Great Student Suffering from Anxiety, Doesn’t Want to Go to School

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Reader’s Question

My daughter is 8 years old and has been refusing to attend school lately. This has surprised my wife and me because her teachers have always told us what an excellent student our daughter is. She has always received good reports in every academic field, and her teachers speak highly of her. Our daughter is an extremely conscientious, quiet and obedient child.

However, my wife and I have always noticed our daughter to be somewhat anxious, and her anxiety has appeared to increase greatly during the past year. She worries a lot about her school work, our health (my wife smokes), her own health, her popularity with friends, and especially about the possibility of such events as wars, natural disasters, or terrorist attacks occurring, or becoming a victim of robbers or kidnappers.

Our daughter has always had a vivid imagination which she uses to conjure up impending disasters. For example, the last time there was a very heavy rain fall, she was reluctant to attend school because she was worried that the rain would cause a serious flood, the destruction of buildings, and injury or death to people (including us and herself).

My wife and I have also noticed our daughter not sleeping well in the past 6-7 months. It takes a long time for her to fall asleep, and she often wants to stay in our bed at night. As a result, she often feels tired during the day. She complains about stomach aches, and she frequently experiences sweaty hands, trembling, breathing difficulties and a ‘lump in her throat’.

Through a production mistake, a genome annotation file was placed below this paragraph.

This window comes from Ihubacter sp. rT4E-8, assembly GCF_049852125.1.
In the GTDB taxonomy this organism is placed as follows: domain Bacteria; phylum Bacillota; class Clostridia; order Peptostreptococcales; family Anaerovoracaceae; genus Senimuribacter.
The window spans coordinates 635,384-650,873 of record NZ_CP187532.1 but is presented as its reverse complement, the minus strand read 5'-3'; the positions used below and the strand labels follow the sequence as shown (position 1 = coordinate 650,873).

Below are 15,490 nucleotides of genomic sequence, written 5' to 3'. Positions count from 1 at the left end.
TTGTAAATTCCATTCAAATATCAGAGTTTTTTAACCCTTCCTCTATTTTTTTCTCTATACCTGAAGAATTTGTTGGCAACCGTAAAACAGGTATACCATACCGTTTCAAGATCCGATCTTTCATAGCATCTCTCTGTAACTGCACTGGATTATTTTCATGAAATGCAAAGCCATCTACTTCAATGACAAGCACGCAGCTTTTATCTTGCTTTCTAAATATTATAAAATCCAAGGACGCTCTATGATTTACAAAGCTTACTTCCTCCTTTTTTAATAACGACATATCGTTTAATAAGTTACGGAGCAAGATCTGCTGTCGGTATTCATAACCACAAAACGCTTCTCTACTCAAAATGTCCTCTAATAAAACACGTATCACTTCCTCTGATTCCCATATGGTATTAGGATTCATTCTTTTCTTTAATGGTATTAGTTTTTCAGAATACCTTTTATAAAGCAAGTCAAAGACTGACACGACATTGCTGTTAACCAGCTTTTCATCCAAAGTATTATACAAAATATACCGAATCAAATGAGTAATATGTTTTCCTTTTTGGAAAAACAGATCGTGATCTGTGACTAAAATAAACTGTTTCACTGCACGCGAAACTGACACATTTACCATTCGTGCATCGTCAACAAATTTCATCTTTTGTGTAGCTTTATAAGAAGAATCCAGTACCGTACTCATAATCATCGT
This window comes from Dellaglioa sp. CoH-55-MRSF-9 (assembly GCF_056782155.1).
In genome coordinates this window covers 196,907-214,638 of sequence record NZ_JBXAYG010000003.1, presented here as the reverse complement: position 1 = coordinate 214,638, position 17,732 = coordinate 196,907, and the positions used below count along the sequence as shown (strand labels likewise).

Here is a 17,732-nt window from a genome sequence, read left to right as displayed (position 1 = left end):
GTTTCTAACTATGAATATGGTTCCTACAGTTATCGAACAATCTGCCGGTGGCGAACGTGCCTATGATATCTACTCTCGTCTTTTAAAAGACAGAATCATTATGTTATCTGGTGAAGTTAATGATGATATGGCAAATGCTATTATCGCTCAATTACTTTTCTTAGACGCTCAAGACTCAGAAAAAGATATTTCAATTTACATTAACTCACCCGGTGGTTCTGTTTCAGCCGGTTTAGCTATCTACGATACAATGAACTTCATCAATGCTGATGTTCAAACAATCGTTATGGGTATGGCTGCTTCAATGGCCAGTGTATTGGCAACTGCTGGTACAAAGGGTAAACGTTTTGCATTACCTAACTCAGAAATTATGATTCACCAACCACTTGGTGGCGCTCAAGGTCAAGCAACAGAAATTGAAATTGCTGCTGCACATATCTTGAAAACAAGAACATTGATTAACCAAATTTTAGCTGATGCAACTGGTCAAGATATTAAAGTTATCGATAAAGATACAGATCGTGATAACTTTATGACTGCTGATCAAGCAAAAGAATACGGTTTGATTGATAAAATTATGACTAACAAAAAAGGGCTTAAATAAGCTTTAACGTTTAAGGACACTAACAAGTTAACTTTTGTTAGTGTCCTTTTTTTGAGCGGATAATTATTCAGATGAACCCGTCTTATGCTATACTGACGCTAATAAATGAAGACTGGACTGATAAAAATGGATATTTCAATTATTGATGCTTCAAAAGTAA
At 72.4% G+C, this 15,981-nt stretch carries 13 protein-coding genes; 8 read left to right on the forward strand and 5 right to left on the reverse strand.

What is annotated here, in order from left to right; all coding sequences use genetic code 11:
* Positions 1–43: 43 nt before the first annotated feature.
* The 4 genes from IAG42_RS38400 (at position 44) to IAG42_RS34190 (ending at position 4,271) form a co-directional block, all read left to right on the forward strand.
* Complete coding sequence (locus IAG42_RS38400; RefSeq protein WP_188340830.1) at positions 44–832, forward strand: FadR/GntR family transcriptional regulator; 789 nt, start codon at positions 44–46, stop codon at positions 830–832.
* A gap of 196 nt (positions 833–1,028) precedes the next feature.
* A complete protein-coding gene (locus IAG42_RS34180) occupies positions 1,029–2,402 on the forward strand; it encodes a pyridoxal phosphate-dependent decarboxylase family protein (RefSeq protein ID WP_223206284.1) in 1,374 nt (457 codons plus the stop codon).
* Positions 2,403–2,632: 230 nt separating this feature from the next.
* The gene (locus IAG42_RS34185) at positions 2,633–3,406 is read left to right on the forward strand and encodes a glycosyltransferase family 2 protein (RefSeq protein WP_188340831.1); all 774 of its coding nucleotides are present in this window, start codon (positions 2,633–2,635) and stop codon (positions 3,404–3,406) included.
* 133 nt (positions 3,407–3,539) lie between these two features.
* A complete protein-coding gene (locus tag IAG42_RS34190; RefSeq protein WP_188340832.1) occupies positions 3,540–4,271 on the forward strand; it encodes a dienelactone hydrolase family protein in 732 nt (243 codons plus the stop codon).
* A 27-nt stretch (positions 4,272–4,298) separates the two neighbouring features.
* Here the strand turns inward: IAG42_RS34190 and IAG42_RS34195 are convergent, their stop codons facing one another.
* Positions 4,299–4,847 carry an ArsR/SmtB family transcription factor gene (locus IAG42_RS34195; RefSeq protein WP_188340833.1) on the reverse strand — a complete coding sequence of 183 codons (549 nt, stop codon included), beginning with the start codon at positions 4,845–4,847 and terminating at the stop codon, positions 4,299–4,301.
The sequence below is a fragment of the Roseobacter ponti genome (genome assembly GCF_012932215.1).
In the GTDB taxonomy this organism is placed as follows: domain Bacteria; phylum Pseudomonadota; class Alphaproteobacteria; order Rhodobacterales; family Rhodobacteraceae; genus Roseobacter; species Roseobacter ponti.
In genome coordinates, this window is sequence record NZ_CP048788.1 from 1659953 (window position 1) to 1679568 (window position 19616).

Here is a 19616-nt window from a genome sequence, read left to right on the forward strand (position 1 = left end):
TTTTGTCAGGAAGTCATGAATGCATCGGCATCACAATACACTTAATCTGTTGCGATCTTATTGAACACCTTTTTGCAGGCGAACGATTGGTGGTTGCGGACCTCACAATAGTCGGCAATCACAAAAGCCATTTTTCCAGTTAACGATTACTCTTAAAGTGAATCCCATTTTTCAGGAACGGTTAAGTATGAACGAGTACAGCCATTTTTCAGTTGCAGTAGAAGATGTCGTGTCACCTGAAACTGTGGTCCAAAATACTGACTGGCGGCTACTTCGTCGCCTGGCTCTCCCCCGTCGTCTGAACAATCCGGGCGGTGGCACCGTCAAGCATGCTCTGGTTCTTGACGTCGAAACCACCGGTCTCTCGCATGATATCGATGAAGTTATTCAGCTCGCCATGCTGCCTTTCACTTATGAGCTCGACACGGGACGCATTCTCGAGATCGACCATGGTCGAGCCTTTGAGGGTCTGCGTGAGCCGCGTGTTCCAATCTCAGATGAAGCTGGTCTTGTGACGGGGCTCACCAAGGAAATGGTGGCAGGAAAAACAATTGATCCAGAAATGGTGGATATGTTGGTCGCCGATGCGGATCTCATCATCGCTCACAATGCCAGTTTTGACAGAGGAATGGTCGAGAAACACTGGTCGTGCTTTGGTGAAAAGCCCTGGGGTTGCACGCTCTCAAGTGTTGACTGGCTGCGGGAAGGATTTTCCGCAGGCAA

Recently, she has found it difficult to concentrate or answer questions at school, and she simply tells us that her mind “goes blank.” We wonder what to do.

Psychologist’s Reply

It’s not uncommon for children to have vivid imaginations. Nor is it uncommon for children to struggle with fears and anxieties. But sometimes anxiety can become debilitating. It also frequently fuels a vicious cycle whereby the anxious person avoids anxiety-evoking situations — which only reinforces the notion in their minds that the path to security and control is avoidance.

There are many effective treatments for anxiety available. And although medication is sometimes necessary or useful, in the long-term, more comprehensive approaches are the most desirable, especially approaches that use state-of-the-art cognitive-behavioral methods. Such strategies generally provide broader and more lasting benefits.

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Anxiety can also accompany a mood disturbance such as depression, and it can co-exist with or exacerbate other problems. Anxiety and/or depression can interfere with normal sleep patterns, impair concentration, and affect a person’s usual disposition. So, it’s always a good idea to have a qualified professional assess the situation and to commit to a comprehensive plan of care. It’s also important for a child to feel supported and comfortable disclosing the various factors that might also be contributing to her level of stress and exacerbating her symptoms. With appropriate support and help, such problems are not only often resolved but also can be a starting point for a person to gain an increased sense of personal efficacy.

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